I’m trying to do better at identifying the thoughts that would sabotage me before they can take root and cause me problems. This is usually where I would say I’m not doing such a good job of that. To avoid planting that see of negativity, though, let me just say I’m just going to keep right on trying.

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Missing The Signs?

(Last night, the internet service at my house was coming in and out, so I skipped posting anything and went to bed early. I had all this on my mind last night, though, and got some further reinforcement of it today. Oh, and I didn’t sleep that well, but that’s another post for another day…)

Have you ever gotten the feeling God is trying to tell you something?

Receiving positive reinforcement is sort of a Catch-22 situation for me. On the one hand, I really feed off of it. In fact, I borderline crave it. On the other hand, though, I have a tendency to either not believe people when they say nice things to me or I downplay whatever point they’re trying to make. It’s an odd state of limbo to live in, I’ll admit, longing desperately for something you’re not even entirely sure is genuine when you do get it.

One of my primary weapons of choice for making sure I never feel too good about myself is self-deprecation. Now, in the rodney-dangerfieldproper hands, self-deprecation can be really, really funny. Just look at Rodney Dangerfield. I’d like to think I wield it in the same way – as a tool for humor and relating better to those around me. Recent events, however, have led me to believe I might need to tone down the act a bit, so to speak.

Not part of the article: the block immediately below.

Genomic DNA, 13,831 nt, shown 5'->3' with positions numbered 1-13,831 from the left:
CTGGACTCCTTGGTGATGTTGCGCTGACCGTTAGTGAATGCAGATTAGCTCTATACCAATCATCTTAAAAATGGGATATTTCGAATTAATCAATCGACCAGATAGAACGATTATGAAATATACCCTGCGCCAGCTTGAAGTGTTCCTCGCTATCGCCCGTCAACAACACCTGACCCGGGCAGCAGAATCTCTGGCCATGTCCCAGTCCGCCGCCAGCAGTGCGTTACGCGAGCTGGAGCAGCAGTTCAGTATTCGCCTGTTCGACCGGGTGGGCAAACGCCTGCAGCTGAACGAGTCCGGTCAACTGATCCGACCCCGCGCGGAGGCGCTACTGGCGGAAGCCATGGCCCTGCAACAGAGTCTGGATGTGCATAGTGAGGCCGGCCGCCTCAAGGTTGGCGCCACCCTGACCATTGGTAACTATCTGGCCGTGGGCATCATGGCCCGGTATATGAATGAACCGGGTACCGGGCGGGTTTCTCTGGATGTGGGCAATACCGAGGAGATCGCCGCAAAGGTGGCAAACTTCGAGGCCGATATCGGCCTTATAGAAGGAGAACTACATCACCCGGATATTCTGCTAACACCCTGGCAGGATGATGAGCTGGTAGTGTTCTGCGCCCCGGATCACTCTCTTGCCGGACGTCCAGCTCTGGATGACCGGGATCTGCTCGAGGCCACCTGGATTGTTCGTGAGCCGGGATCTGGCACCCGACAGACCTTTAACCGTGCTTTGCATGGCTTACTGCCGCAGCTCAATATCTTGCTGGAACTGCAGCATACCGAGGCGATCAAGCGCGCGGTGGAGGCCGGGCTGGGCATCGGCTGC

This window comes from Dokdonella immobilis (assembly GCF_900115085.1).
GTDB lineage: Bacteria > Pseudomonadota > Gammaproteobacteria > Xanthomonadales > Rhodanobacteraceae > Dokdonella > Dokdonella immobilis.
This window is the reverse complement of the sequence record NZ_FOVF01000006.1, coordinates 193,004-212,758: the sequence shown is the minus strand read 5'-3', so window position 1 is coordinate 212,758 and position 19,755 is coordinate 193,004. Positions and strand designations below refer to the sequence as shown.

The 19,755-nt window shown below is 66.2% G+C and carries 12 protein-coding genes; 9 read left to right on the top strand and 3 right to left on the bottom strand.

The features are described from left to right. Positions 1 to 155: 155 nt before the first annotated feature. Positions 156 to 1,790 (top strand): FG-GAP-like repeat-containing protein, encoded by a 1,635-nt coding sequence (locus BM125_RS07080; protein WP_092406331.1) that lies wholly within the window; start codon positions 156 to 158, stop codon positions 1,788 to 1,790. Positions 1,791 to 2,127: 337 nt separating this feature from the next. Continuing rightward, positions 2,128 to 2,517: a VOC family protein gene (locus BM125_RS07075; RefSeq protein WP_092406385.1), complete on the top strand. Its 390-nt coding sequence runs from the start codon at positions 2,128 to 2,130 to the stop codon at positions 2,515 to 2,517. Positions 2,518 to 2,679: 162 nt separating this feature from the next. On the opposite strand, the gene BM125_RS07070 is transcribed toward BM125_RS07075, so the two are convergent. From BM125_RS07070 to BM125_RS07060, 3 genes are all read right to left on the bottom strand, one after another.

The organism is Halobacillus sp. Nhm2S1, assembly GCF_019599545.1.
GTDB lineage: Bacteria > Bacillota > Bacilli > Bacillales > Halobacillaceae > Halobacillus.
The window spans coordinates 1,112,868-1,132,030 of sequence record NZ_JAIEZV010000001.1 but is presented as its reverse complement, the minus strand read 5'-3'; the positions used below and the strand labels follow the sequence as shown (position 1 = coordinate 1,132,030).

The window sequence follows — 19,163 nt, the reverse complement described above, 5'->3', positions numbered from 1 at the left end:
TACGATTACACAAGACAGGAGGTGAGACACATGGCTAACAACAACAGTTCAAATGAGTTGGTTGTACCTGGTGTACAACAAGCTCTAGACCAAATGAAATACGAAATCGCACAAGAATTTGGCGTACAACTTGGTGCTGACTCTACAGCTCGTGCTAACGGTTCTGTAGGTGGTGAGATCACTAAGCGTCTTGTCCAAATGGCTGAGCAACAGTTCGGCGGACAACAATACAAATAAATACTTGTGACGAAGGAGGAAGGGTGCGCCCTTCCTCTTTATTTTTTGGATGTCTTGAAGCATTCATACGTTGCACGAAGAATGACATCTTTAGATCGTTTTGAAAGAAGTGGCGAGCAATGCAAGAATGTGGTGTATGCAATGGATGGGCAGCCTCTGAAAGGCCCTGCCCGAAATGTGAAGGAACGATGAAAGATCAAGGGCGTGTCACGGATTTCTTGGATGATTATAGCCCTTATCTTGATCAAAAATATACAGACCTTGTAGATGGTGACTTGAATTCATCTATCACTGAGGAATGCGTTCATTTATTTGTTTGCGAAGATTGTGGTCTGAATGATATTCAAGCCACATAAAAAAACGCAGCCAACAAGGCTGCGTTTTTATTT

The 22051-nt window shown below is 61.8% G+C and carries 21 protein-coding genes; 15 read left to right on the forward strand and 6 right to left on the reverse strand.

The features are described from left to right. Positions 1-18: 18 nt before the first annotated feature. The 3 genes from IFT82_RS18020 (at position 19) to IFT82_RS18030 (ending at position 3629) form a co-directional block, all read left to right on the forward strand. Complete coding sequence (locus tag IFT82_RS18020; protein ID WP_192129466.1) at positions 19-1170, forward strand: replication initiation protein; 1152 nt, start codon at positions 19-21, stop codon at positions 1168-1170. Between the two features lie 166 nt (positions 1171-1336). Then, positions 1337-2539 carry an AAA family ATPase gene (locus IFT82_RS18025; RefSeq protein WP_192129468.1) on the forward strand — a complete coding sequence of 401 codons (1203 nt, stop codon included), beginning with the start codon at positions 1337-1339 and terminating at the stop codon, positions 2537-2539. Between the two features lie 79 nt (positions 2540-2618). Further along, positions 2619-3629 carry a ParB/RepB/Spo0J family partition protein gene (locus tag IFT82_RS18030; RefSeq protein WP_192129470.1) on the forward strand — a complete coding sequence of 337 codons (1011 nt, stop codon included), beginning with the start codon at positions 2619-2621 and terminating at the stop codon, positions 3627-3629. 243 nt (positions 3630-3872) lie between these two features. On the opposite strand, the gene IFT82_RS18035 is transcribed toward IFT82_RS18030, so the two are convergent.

Two different people yesterday told me I need to stop speaking so negatively about myself, and then another person told me the same thing today. The irony of this is that I actually thought I was doing better. If they think I’m bad now, they should have seen my in my twenties. Actually, on second thought, I’m glad they didn’t know me back then. They might have committed me to some kind of institution or something.

At any rate, it seems an unusual amount of people are coming across my path these days and telling me to lighten up on myself. Telling me I’m not such a bad guy. Trying to convince me the things I perceive as negative about myself are actually not any worse than the struggles most people wrestle with every day. I should be hoarding all this away, putting it all into some sort of self-esteem piggy bank in my soul. Instead of just accepting it, though, I seem strangely intent on batting it all down.

Backtracking to the question I began this entry with, yes, I do believe God may be trying to tell me something through all this. In fact, I can probably even pinpoint exactly what that something is. I’m fighting it, though. Fighting it every step of the way. Of course, in the maze that depression creates in the mind, I know I shouldn’t be. People probably aren’t noticing half the things I don’t like about myself anyway. I know they’re there, though, and that’s what makes believing the good things people say about me so difficult.